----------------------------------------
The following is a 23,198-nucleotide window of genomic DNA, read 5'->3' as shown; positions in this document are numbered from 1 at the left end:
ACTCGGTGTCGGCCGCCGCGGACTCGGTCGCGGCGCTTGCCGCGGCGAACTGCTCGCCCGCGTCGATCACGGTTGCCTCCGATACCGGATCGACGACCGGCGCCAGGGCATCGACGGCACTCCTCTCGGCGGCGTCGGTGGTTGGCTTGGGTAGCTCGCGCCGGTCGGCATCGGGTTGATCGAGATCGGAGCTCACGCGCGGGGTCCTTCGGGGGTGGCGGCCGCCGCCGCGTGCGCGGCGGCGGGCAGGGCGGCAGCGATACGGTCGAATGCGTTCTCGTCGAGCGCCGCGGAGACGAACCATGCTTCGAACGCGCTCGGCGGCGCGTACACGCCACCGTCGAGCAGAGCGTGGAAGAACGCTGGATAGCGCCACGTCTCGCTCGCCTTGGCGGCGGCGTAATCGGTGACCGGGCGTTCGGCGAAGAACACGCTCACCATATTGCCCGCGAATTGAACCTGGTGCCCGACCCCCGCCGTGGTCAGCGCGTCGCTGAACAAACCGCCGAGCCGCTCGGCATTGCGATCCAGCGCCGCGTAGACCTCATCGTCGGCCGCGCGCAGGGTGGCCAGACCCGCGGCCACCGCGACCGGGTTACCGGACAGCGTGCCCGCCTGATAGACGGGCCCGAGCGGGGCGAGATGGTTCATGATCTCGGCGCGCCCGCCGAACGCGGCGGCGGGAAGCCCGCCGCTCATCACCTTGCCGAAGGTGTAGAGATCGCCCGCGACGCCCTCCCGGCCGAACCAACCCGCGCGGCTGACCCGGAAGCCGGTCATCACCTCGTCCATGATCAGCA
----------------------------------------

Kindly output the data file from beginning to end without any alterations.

The following is a 23,198-nucleotide window of genomic DNA, read 5'->3' as shown; positions in this document are numbered from 1 at the left end:
ACTCGGTGTCGGCCGCCGCGGACTCGGTCGCGGCGCTTGCCGCGGCGAACTGCTCGCCCGCGTCGATCACGGTTGCCTCCGATACCGGATCGACGACCGGCGCCAGGGCATCGACGGCACTCCTCTCGGCGGCGTCGGTGGTTGGCTTGGGTAGCTCGCGCCGGTCGGCATCGGGTTGATCGAGATCGGAGCTCACGCGCGGGGTCCTTCGGGGGTGGCGGCCGCCGCCGCGTGCGCGGCGGCGGGCAGGGCGGCAGCGATACGGTCGAATGCGTTCTCGTCGAGCGCCGCGGAGACGAACCATGCTTCGAACGCGCTCGGCGGCGCGTACACGCCACCGTCGAGCAGAGCGTGGAAGAACGCTGGATAGCGCCACGTCTCGCTCGCCTTGGCGGCGGCGTAATCGGTGACCGGGCGTTCGGCGAAGAACACGCTCACCATATTGCCCGCGAATTGAACCTGGTGCCCGACCCCCGCCGTGGTCAGCGCGTCGCTGAACAAACCGCCGAGCCGCTCGGCATTGCGATCCAGCGCCGCGTAGACCTCATCGTCGGCCGCGCGCAGGGTGGCCAGACCCGCGGCCACCGCGACCGGGTTACCGGACAGCGTGCCCGCCTGATAGACGGGCCCGAGCGGGGCGAGATGGTTCATGATCTCGGCGCGCCCGCCGAACGCGGCGGCGGGAAGCCCGCCGCTCATCACCTTGCCGAAGGTGTAGAGATCGCCCGCGACGCCCTCCCGGCCGAACCAACCCGCGCGGCTGACCCGGAAGCCGGTCATCACCTCGTCCATGATCAGCA